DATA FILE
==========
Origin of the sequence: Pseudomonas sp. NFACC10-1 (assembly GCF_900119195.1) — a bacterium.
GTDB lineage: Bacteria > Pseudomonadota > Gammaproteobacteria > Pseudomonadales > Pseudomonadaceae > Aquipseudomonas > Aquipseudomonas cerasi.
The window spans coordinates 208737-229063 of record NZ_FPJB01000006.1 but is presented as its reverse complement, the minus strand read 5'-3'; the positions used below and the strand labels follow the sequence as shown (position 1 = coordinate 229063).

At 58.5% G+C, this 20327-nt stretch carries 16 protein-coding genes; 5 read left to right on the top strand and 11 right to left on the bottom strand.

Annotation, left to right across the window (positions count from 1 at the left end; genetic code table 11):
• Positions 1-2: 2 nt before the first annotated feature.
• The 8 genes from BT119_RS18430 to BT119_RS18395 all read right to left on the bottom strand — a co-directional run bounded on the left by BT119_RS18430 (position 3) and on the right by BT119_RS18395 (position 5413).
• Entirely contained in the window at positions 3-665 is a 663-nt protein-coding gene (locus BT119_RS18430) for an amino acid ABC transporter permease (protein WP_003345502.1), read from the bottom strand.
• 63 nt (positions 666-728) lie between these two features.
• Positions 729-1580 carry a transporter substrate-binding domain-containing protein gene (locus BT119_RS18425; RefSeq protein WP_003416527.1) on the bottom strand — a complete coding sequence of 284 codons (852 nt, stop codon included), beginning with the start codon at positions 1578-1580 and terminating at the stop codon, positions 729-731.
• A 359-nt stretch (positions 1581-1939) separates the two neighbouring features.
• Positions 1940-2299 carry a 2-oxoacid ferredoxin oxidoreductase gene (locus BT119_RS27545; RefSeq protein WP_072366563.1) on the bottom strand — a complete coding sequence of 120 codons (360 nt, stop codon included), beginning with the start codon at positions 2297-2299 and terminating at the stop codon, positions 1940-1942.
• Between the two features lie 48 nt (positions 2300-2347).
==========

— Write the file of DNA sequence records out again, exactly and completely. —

Origin of the sequence: Pseudomonas sp. NFACC10-1 (assembly GCF_900119195.1) — a bacterium.
GTDB lineage: Bacteria > Pseudomonadota > Gammaproteobacteria > Pseudomonadales > Pseudomonadaceae > Aquipseudomonas > Aquipseudomonas cerasi.
The window spans coordinates 208737-229063 of record NZ_FPJB01000006.1 but is presented as its reverse complement, the minus strand read 5'-3'; the positions used below and the strand labels follow the sequence as shown (position 1 = coordinate 229063).

At 58.5% G+C, this 20327-nt stretch carries 16 protein-coding genes; 5 read left to right on the top strand and 11 right to left on the bottom strand.

Annotation, left to right across the window (positions count from 1 at the left end; genetic code table 11):
• Positions 1-2: 2 nt before the first annotated feature.
• The 8 genes from BT119_RS18430 to BT119_RS18395 all read right to left on the bottom strand — a co-directional run bounded on the left by BT119_RS18430 (position 3) and on the right by BT119_RS18395 (position 5413).
• Entirely contained in the window at positions 3-665 is a 663-nt protein-coding gene (locus BT119_RS18430) for an amino acid ABC transporter permease (protein WP_003345502.1), read from the bottom strand.
• 63 nt (positions 666-728) lie between these two features.
• Positions 729-1580 carry a transporter substrate-binding domain-containing protein gene (locus BT119_RS18425; RefSeq protein WP_003416527.1) on the bottom strand — a complete coding sequence of 284 codons (852 nt, stop codon included), beginning with the start codon at positions 1578-1580 and terminating at the stop codon, positions 729-731.
• A 359-nt stretch (positions 1581-1939) separates the two neighbouring features.
• Positions 1940-2299 carry a 2-oxoacid ferredoxin oxidoreductase gene (locus BT119_RS27545; RefSeq protein WP_072366563.1) on the bottom strand — a complete coding sequence of 120 codons (360 nt, stop codon included), beginning with the start codon at positions 2297-2299 and terminating at the stop codon, positions 1940-1942.
• Between the two features lie 48 nt (positions 2300-2347).